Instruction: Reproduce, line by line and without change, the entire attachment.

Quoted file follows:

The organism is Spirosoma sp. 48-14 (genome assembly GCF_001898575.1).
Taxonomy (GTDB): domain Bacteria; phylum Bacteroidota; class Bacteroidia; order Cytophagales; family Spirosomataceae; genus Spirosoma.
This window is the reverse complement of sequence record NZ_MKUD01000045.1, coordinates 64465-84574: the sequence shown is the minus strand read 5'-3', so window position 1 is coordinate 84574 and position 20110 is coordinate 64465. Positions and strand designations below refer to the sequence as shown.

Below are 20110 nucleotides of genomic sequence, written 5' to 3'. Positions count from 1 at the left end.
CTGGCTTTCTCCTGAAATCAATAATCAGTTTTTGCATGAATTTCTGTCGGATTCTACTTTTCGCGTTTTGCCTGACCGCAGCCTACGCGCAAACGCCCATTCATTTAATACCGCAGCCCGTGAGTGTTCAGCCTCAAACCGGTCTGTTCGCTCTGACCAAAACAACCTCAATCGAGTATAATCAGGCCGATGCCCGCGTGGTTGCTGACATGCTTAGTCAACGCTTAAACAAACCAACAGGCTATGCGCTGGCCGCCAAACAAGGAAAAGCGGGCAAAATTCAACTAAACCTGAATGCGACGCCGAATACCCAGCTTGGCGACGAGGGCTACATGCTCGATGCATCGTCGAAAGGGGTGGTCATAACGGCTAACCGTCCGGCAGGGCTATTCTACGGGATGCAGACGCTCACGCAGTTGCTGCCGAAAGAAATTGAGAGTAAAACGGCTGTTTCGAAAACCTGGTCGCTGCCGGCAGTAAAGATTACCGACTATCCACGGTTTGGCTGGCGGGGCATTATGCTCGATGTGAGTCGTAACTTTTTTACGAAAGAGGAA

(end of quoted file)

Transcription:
The organism is Spirosoma sp. 48-14 (genome assembly GCF_001898575.1).
Taxonomy (GTDB): domain Bacteria; phylum Bacteroidota; class Bacteroidia; order Cytophagales; family Spirosomataceae; genus Spirosoma.
This window is the reverse complement of sequence record NZ_MKUD01000045.1, coordinates 64465-84574: the sequence shown is the minus strand read 5'-3', so window position 1 is coordinate 84574 and position 20110 is coordinate 64465. Positions and strand designations below refer to the sequence as shown.

Below are 20110 nucleotides of genomic sequence, written 5' to 3'. Positions count from 1 at the left end.
CTGGCTTTCTCCTGAAATCAATAATCAGTTTTTGCATGAATTTCTGTCGGATTCTACTTTTCGCGTTTTGCCTGACCGCAGCCTACGCGCAAACGCCCATTCATTTAATACCGCAGCCCGTGAGTGTTCAGCCTCAAACCGGTCTGTTCGCTCTGACCAAAACAACCTCAATCGAGTATAATCAGGCCGATGCCCGCGTGGTTGCTGACATGCTTAGTCAACGCTTAAACAAACCAACAGGCTATGCGCTGGCCGCCAAACAAGGAAAAGCGGGCAAAATTCAACTAAACCTGAATGCGACGCCGAATACCCAGCTTGGCGACGAGGGCTACATGCTCGATGCATCGTCGAAAGGGGTGGTCATAACGGCTAACCGTCCGGCAGGGCTATTCTACGGGATGCAGACGCTCACGCAGTTGCTGCCGAAAGAAATTGAGAGTAAAACGGCTGTTTCGAAAACCTGGTCGCTGCCGGCAGTAAAGATTACCGACTATCCACGGTTTGGCTGGCGGGGCATTATGCTCGATGTGAGTCGTAACTTTTTTACGAAAGAGGAA